Quantum computing promises ultra-fast communication, computation and more powerful ways to encrypt sensitive information. But trying to use quantum states as carriers of information is an extremely delicate business. Now two physicists have shown, mathematically, how to gently tease out unwanted knots in quantum communication, while keeping the information intact. Their work is reported in the current issue of Physical Review Letters and highlighted with a Viewpoint in Physics (http://physics.aps.org/).
When two particles are entangled, they effectively act as a single entity, even though they might be on opposite ends of the galaxy. Physicists can code information into particles to make quantum bits, or qubits, then entangle the qubits in an orderly fashion to form an entangled bit, or ebit. Ebits can then be used to create incredibly tough codes or teleport information between two distant systems. But messy entanglements among particles make qubits more susceptible to losing their encoded information.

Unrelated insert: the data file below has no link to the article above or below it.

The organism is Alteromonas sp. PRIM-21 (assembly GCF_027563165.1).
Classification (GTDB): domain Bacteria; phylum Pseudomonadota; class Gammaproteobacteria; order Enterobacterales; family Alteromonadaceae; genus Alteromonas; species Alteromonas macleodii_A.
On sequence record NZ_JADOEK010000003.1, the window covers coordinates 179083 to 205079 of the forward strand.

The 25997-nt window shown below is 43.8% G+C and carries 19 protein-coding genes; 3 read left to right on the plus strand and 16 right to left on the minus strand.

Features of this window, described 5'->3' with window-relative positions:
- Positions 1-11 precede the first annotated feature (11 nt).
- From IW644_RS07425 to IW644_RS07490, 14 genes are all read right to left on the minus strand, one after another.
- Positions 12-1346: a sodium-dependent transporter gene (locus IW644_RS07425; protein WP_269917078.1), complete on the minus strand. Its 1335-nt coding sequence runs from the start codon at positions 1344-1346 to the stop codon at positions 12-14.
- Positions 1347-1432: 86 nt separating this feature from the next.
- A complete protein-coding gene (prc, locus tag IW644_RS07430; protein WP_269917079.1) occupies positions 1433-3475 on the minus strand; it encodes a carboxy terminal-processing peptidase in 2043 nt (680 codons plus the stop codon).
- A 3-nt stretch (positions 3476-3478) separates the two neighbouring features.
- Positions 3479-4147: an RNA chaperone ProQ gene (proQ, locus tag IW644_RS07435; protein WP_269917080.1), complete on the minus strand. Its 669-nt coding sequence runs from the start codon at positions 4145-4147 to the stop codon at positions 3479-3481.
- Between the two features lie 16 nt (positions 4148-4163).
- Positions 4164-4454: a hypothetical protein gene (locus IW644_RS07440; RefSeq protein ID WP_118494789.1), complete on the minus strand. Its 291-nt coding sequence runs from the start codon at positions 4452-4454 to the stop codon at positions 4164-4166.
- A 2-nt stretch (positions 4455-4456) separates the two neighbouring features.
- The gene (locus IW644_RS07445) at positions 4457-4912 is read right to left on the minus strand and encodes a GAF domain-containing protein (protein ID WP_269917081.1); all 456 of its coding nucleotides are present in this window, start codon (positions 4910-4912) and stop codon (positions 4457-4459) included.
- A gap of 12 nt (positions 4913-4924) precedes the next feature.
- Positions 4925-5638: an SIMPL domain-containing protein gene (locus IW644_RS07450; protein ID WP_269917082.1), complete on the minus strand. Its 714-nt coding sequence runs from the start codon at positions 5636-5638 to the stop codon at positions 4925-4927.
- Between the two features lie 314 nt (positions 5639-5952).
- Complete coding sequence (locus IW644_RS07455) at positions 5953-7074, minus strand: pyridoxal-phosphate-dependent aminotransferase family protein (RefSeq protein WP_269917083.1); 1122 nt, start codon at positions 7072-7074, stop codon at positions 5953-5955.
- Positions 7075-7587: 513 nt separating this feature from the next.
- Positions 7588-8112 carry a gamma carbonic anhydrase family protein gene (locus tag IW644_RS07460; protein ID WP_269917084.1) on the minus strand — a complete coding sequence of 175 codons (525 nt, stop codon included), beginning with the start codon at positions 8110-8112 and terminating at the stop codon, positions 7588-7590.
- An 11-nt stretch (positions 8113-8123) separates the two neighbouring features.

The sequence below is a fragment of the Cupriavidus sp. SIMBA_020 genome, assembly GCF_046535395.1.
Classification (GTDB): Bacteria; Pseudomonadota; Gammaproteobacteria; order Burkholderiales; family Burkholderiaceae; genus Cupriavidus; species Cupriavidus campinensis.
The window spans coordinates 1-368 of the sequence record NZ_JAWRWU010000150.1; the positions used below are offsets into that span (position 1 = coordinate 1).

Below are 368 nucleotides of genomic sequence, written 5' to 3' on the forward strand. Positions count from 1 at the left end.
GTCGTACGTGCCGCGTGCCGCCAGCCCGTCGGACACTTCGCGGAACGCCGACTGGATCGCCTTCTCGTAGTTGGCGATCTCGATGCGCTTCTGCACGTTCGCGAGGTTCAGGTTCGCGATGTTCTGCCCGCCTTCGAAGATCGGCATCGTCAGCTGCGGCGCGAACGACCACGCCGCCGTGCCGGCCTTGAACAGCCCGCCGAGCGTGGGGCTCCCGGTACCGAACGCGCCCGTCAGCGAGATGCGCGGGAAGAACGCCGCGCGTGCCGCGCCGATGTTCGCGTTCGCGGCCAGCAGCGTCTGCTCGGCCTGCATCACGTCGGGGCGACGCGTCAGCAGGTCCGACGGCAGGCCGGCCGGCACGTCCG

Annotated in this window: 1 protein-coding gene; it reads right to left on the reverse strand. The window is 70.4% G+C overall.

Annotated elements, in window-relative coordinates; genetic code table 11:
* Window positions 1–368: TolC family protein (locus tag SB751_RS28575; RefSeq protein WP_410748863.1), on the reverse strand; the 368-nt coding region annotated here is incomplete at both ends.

Now Dong Yang and Jens Eisert of the University of Potsdam have shown how to delicately comb out a snarl of entanglements among many qubits while keeping the information intact. They designate one qubit as a hub and then use a combination of two existing quantum protocols to transform the original cat's cradle into an arrangement where entanglement fans out neatly from the hub qubit to each of the other qubits. This looks like a primitive model for a quantum World Wide Web: individual users each form an ebit with a single quantum search engine, and send queries and receive results via quantum teleportation.
Also in Physics:
Staying or going? Chirality decides! Edward McCann writes a Viewpoint on the strange behavior of electrons in graphene, a single layer of carbon atoms.
AAAS and EurekAlert! are not responsible for the accuracy of news releases posted to EurekAlert! by contributing institutions or for the use of any information through the EurekAlert! system.